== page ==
Next, use your scissors to trim the edges of the pool noodle. Just keep cutting until you create a rounded shape on both the top and bottom of your foam piece.
Once you have your pumpkin forms ready, apply some hot glue on the inside of one of the pumpkins and stick the end of your yarn to it. I found it helpful to use the large needle to press the yarn into the glue so I didn’t risk getting burned.
From here, I suggest unwinding a length of yarn from the skein so you can wrap the pumpkin using shorter lengths. You can always tie the ends together if what you pull isn’t enough to cover the pumpkin. You can get an idea for how much yarn I started with in the picture below.
Now here’s the part where the large needle comes in handy. The needle I used is about 2 3/4″ long with a blunt end and a big eye. Depending on the thickness of your yarn, you can either thread the yarn through the eye and tie a knot or knot it around the eye. (If you do the second option, just know that as you have more yarn in the middle of the pumpkin form, the yarn might slide off.)
Once you have your needle and yarn ready, it’s time to wrap the pumpkin form! Push the yarn close together every few rows. This will help you get a better idea of how much yarn you’ll need and will save you time so you’re not trying to scoot it all together when you think you’re at the end. Keep going until the form is covered up and looks the way you want.
When you are done wrapping, use more hot glue to attach the end of the yarn inside the form.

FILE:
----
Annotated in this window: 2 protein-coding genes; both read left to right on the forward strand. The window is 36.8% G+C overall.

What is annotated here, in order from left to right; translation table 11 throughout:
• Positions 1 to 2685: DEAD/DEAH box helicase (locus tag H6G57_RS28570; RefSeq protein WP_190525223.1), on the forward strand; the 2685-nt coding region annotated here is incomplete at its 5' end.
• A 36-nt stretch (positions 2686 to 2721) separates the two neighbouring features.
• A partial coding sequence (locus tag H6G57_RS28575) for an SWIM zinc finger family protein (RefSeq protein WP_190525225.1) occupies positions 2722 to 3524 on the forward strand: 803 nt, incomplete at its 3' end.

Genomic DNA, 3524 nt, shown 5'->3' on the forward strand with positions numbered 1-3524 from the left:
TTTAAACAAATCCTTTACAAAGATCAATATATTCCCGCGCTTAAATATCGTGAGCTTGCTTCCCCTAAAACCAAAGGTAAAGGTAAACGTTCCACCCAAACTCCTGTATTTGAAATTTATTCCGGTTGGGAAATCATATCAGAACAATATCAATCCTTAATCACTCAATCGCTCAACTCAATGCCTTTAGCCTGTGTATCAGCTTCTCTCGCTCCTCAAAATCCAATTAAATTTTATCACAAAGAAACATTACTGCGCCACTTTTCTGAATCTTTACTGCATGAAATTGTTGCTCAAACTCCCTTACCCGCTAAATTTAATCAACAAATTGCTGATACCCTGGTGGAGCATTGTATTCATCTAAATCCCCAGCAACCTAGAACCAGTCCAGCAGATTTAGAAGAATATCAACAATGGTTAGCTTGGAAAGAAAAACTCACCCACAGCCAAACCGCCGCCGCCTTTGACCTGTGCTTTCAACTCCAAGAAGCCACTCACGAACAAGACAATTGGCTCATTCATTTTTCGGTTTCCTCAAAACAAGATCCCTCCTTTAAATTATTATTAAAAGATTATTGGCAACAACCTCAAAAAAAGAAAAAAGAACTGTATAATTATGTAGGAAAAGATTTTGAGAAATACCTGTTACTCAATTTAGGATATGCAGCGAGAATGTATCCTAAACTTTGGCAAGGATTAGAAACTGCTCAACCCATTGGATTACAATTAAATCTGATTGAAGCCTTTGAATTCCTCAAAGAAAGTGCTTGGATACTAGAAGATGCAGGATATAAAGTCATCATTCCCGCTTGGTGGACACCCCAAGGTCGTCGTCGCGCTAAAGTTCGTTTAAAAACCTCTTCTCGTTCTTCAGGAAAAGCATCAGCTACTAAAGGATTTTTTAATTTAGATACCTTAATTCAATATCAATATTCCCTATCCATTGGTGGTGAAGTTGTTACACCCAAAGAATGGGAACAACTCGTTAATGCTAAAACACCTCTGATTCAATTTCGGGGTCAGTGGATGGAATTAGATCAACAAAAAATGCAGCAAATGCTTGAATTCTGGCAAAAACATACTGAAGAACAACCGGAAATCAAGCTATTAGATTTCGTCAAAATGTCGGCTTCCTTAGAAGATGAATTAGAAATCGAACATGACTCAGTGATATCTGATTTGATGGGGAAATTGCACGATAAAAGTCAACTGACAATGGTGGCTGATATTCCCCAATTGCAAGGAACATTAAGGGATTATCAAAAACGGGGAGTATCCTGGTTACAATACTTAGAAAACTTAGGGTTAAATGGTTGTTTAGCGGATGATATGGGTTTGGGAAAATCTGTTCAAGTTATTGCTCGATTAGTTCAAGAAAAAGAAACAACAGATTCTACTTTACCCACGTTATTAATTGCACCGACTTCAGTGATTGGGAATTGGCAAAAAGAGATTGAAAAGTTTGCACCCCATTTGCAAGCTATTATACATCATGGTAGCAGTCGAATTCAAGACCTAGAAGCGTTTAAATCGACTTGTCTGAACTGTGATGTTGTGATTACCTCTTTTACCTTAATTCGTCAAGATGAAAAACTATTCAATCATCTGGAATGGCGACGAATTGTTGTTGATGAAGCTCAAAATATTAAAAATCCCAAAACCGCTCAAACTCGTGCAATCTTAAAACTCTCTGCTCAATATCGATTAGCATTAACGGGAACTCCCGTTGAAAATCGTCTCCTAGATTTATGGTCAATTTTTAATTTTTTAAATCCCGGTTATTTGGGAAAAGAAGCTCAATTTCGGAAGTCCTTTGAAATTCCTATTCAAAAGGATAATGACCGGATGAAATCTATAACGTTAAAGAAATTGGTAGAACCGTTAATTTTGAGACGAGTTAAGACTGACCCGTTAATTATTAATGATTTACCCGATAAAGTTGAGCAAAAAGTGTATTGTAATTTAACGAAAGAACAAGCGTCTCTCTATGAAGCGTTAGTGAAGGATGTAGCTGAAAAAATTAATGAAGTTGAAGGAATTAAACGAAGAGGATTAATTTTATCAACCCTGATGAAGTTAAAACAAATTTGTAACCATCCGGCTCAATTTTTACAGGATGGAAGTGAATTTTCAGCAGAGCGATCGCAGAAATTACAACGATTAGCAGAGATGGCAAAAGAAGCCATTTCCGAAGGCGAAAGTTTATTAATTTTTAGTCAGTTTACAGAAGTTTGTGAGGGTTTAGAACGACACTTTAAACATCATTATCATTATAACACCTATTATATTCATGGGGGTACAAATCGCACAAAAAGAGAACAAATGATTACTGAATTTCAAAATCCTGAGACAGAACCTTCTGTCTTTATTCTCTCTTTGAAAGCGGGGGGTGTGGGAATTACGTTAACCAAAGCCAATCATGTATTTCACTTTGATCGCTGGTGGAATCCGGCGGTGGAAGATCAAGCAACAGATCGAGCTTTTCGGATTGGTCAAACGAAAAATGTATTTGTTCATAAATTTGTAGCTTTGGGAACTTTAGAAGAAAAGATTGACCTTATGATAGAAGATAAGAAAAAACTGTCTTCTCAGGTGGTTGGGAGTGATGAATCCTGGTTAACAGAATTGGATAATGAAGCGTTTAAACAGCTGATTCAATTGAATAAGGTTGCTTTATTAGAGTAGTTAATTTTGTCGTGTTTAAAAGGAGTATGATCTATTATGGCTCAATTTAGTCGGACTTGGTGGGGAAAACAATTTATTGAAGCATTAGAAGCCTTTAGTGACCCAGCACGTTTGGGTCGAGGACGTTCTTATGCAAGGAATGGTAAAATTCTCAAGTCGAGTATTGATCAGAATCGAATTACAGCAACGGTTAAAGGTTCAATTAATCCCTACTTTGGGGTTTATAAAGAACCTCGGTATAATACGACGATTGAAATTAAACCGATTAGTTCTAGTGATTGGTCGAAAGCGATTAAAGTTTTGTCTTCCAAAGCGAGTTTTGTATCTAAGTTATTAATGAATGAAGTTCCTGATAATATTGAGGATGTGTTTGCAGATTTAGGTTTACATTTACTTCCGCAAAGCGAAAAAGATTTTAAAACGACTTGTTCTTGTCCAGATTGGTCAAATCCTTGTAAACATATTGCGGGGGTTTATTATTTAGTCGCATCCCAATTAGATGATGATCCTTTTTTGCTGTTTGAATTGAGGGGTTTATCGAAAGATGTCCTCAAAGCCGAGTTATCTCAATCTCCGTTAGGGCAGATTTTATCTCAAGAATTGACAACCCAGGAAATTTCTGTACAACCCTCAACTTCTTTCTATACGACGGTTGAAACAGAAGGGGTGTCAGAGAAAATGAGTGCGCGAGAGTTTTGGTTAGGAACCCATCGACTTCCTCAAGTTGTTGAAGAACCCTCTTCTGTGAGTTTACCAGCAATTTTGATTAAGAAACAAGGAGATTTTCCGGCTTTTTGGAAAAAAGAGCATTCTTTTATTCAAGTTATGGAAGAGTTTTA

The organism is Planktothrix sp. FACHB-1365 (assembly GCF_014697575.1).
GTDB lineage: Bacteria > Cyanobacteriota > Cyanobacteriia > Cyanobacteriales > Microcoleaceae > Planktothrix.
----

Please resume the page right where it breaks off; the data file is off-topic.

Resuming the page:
Now you need to choose a “top” and “bottom” of your pumpkin. Once you have that, you will need to cut a piece of felt into a circle. Make sure it is large enough to completely cover the hole then glue it on. The felt serves two purposes: to cover the hole and to give the pumpkin a flatter surface to sit on.
From here, you can add a stem, using a wooden dowel that’s been cut down. You will want to make it long enough to be able to stick it down into the center of the pumpkin–probably 2-2 1/2″ long. I used two different sized dowels for variety. Just squeeze some glue down into the hole and push the dowel in until you like how much is poking out. Another option would be to stain the dowels beforehand. One of my favorite stains is Provincial from Minwax. (And if staining makes you nervous, check out this post I did on how to stain wood.)
This next step is optional. If you want to add “vines”, use a green pipe cleaner and twist it around the dowel “stem” a couple times. Wrap the ends around a pencil or pen to get a corkscrew look. I like the look of having some pumpkins with “vines” and some without so I only added pipe cleaners to a couple of my pumpkins.
And that’s it! Now you have some darling little pumpkins to display around your home. These would work great anywhere: tiered trays, mantle display, shelves, as part of a centerpiece or a tablescape. Basically anywhere you want to add a touch of fall. (These yarn pumpkins would also be fun to make for Halloween decor.)
Who knew that pool noodles would make such great decor?